Owls thought to be extinct, are sometimes found, as are new species. This proves how much we still do not know, but doesn’t mean the threat is any less serious. The single greatest danger to owls is habitat loss, although they fall victim to a number of other threats, such as the use of pesticides, like DDT. The most endangered owls are endemic to their habitats. Less than 2,000 of the Puerto Rican nightjar are still alive. The decline of the northern spotted owl of North America has been highly publicized.

The last three of the Spix’s Macaw Parrot species were captured in 1987 and 1988, making them extinct in the wild. Parrots are the most endangered birds in the world. Over 1/3 of all parrot species are endangered. The caged bird trade and rapid deforestation are destroying parrot populations.

Many members of the family of doves, or pigeons, are endangered and many have already become extinct from overexploitation. They are also very affected by deforestation. For example, the pink pigeon of Mauritius was a victim of habitat loss. The clearing of the evergreen tree and brush habitat caused the population to fall below 20 in the 1980s and they are now being bred in captivity. Extinct doves include the dodo bird and the passenger pigeon.

One in six species of pelicans and herons are endangered due to overhunting, toxic agrochemicals and industrial pollution, drainage of marshes for both land conversion and water extraction, diminishing food populations, and the poor breeding seasons brought on by all of these changes.

Numerous other birds are endangered, including waterfowl, gulls, eagles, hawks, falcons, cranes & relatives, hornbills, woodpeckers, albatrosses, and vultures.


Endangered flightless birds

Endangered flightless birds

  • There are 17 species of penguins. Overexploitation for their meat and to produce oil caused huge losses to penguin populations in the past. Recent shifts in climate and habitat, such as ocean currents and water temperature, change the migratory path of many penguins’ prey away from their breeding sites.

  • The increase in floating ice in the Antarctic is feared to seriously reduce the breeding success of the four species that live there.

  • Non-native animals are a serious threat to penguins. The yellow-eyed penguin, found only on New Zealand’s South Island, neared extinction due to attacks by introduced cats, rats, dogs and ferrets as well as disturbance of nests by humans and sheep. They now have hope for the future, as they are intensely protected.

  • Other flightless birds in danger of extinction include ostriches and their relatives as well as many game birds.


Endangered reptiles

Endangered reptiles

  • Numerous species of reptiles are endangered from many causes, but primarily habitat disruption, hunting and pollution. Endangered reptiles include snakes, lizards, turtles, crocodiles and alligators.

  • Crocodiles and alligators have been hunted a long time by humans for their meat and skin, however the most serious problem endangering them is the destruction of their swamp and river habitats. There are two species of alligator and the population of the critically endangered Chinese alligator in the wild is about 1,000 individuals.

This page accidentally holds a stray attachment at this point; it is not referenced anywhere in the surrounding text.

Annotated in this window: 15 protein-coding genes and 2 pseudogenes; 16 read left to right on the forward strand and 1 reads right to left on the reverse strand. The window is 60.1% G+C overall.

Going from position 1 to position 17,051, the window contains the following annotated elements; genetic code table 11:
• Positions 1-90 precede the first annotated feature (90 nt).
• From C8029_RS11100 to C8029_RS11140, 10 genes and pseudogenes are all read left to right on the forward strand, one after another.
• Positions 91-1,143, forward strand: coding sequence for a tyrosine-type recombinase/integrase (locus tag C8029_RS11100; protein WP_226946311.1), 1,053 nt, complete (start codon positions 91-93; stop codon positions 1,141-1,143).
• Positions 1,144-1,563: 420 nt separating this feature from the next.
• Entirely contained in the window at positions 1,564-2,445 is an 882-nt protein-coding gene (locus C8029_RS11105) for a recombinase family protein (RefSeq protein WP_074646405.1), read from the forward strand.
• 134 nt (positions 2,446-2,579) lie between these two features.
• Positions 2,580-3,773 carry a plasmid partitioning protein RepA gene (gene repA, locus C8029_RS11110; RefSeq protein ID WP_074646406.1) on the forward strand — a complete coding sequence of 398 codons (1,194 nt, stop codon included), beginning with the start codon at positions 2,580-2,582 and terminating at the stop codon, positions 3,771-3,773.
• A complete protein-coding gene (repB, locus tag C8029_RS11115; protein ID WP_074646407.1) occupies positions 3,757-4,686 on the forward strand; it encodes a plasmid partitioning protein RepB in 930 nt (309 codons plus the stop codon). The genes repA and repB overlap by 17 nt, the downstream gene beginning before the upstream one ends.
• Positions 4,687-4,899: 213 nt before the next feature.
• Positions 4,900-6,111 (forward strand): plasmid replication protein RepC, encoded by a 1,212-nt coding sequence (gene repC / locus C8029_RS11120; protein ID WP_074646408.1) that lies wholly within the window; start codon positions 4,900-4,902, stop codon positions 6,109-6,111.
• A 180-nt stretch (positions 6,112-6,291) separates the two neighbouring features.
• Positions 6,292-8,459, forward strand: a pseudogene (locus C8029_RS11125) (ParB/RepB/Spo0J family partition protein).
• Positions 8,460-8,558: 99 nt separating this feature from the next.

• In Asia, 15 of the 19 species of freshwater turtle are critically endangered. All over the world, different species of freshwater turtle are targeted for their meat and sometimes their eggs. One species of turtle has been eaten to death by humans. Overcollectionof turtles can cause extinction of small populations. Although the development of waterfront properties and destruction of nesting grounds has taken a toll on some turtles, the biggest danger they face is overexploitation.

  • All eight species of sea turtle are endangered.

  • In 2002, there were 20,000 to 30,000 adult, female leatherback sea turtles in the world. There had been about 115,000 in 1982. Now, with as few as 2,300 adult females, these turtles are experiencing serious population declines. The most serious problems for the leatherback include hunting and egg collection, pollution, loss of nesting habitat from beach development and beach erosion, which has been linked to global climate change.


Endangered arthropods

Endangered arthropods

  • Some scientists estimate that 10% of the world’s insects are threatened.

  • The Queen Alexandra birdwing butterflies are the largest butterfly in the world. Some have a wingspan reaching nearly 10 inches, which is larger than many birds! It is threatened by the clearing of forest for town building and farming, as well as the expanding commercial rubber and cocoa plantations. These butterflies had a very localized distribution in the forests of northern Papua New Guinea, but now they are very rare throughout that range.

  • Many other kinds of butterflies all over the world have been endangered an some have gone extinct. The biggest cause is habitat degradation and destruction by humans, such as building roads and clearing the forest for lumber and agriculture. Butterflies are dependent on natural habitat, making them extremely sensitive to human disturbances. Extinct butterflies include the Xerces Blue butterfly from the United States and the Large Copper butterfly from the British Isles.


Extinctions

extinctions

  • Innumerable species have been lost in human history.

  • This includes members of all groups of life:

    • Bird species